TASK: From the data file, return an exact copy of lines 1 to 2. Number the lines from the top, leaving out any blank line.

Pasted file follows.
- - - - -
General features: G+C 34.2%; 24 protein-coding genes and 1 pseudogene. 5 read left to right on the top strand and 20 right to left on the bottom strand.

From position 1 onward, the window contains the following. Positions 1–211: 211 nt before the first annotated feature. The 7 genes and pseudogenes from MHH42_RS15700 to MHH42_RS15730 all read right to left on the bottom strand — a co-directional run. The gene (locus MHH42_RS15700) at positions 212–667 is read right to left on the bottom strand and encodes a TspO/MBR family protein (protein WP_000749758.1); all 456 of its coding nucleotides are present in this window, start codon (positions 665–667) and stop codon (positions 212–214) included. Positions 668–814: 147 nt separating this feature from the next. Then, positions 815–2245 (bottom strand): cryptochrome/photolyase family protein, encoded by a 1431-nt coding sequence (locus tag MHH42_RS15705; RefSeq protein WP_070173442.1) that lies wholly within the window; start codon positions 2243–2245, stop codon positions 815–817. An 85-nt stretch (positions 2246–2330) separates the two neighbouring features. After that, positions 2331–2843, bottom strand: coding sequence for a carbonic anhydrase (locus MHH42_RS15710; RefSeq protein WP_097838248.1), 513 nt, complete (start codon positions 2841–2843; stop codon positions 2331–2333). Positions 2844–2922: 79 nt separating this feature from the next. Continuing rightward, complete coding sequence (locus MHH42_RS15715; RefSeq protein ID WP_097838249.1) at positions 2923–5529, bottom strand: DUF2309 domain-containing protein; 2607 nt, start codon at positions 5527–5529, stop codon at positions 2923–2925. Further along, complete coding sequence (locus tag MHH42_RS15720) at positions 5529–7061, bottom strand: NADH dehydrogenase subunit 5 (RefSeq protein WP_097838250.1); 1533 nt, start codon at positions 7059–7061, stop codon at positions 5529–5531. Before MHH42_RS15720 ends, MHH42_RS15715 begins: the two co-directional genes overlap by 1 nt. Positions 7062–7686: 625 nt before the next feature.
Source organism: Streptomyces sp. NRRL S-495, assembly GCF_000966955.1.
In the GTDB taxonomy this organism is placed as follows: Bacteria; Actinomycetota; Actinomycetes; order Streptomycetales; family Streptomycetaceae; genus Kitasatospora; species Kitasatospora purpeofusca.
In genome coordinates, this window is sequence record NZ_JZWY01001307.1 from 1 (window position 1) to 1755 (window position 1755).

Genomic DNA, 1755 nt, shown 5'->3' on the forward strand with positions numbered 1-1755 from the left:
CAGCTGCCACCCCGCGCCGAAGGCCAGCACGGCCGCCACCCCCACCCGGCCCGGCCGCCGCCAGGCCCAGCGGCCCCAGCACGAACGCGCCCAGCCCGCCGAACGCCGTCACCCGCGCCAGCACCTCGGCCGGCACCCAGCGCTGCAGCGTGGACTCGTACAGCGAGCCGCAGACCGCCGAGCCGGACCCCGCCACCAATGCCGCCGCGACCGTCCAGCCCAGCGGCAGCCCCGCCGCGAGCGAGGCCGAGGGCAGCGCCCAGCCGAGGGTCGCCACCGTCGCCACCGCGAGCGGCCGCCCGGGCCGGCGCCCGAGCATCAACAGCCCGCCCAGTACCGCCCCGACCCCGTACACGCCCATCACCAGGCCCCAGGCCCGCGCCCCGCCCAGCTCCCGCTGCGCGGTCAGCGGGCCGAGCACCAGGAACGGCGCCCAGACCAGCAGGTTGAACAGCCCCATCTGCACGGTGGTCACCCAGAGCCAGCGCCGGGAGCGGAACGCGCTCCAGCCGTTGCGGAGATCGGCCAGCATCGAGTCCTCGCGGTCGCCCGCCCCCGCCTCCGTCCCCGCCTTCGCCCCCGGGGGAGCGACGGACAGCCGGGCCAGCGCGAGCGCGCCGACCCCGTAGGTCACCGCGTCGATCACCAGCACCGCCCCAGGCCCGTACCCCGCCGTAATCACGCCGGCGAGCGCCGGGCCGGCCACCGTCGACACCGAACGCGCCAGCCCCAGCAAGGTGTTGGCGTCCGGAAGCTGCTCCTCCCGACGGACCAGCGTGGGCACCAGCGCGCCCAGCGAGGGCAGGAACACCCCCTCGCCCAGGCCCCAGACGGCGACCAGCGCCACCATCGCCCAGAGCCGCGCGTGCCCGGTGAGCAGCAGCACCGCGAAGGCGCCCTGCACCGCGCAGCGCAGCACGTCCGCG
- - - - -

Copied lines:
General features: G+C 34.2%; 24 protein-coding genes and 1 pseudogene. 5 read left to right on the top strand and 20 right to left on the bottom strand.

From position 1 onward, the window contains the following. Positions 1–211: 211 nt before the first annotated feature. The 7 genes and pseudogenes from MHH42_RS15700 to MHH42_RS15730 all read right to left on the bottom strand — a co-directional run. The gene (locus MHH42_RS15700) at positions 212–667 is read right to left on the bottom strand and encodes a TspO/MBR family protein (protein WP_000749758.1); all 456 of its coding nucleotides are present in this window, start codon (positions 665–667) and stop codon (positions 212–214) included. Positions 668–814: 147 nt separating this feature from the next. Then, positions 815–2245 (bottom strand): cryptochrome/photolyase family protein, encoded by a 1431-nt coding sequence (locus tag MHH42_RS15705; RefSeq protein WP_070173442.1) that lies wholly within the window; start codon positions 2243–2245, stop codon positions 815–817. An 85-nt stretch (positions 2246–2330) separates the two neighbouring features. After that, positions 2331–2843, bottom strand: coding sequence for a carbonic anhydrase (locus MHH42_RS15710; RefSeq protein WP_097838248.1), 513 nt, complete (start codon positions 2841–2843; stop codon positions 2331–2333). Positions 2844–2922: 79 nt separating this feature from the next. Continuing rightward, complete coding sequence (locus MHH42_RS15715; RefSeq protein ID WP_097838249.1) at positions 2923–5529, bottom strand: DUF2309 domain-containing protein; 2607 nt, start codon at positions 5527–5529, stop codon at positions 2923–2925. Further along, complete coding sequence (locus tag MHH42_RS15720) at positions 5529–7061, bottom strand: NADH dehydrogenase subunit 5 (RefSeq protein WP_097838250.1); 1533 nt, start codon at positions 7059–7061, stop codon at positions 5529–5531. Before MHH42_RS15720 ends, MHH42_RS15715 begins: the two co-directional genes overlap by 1 nt. Positions 7062–7686: 625 nt before the next feature.